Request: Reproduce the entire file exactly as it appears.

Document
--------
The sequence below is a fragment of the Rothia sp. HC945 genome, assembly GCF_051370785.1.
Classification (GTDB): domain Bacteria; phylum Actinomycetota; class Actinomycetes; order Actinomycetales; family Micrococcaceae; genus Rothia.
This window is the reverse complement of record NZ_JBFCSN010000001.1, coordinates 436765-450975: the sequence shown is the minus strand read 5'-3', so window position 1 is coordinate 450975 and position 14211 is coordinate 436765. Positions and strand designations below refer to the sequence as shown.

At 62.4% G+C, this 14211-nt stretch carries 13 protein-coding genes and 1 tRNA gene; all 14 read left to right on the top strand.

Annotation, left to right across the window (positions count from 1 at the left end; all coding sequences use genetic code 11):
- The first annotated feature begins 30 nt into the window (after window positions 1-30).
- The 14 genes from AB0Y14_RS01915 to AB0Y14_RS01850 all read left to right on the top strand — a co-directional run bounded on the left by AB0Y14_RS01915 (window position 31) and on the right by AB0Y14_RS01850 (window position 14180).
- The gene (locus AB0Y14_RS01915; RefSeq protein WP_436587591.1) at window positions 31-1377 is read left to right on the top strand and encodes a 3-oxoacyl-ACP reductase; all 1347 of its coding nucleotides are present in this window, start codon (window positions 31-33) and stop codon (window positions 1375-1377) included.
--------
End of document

The sequence below is a fragment of the Rothia sp. HC945 genome, assembly GCF_051370785.1.
Classification (GTDB): domain Bacteria; phylum Actinomycetota; class Actinomycetes; order Actinomycetales; family Micrococcaceae; genus Rothia.
This window is the reverse complement of record NZ_JBFCSN010000001.1, coordinates 436765-450975: the sequence shown is the minus strand read 5'-3', so window position 1 is coordinate 450975 and position 14211 is coordinate 436765. Positions and strand designations below refer to the sequence as shown.

At 62.4% G+C, this 14211-nt stretch carries 13 protein-coding genes and 1 tRNA gene; all 14 read left to right on the top strand.

Annotation, left to right across the window (positions count from 1 at the left end; all coding sequences use genetic code 11):
- The first annotated feature begins 30 nt into the window (after window positions 1-30).
- The 14 genes from AB0Y14_RS01915 to AB0Y14_RS01850 all read left to right on the top strand — a co-directional run bounded on the left by AB0Y14_RS01915 (window position 31) and on the right by AB0Y14_RS01850 (window position 14180).
- The gene (locus AB0Y14_RS01915; RefSeq protein WP_436587591.1) at window positions 31-1377 is read left to right on the top strand and encodes a 3-oxoacyl-ACP reductase; all 1347 of its coding nucleotides are present in this window, start codon (window positions 31-33) and stop codon (window positions 1375-1377) included.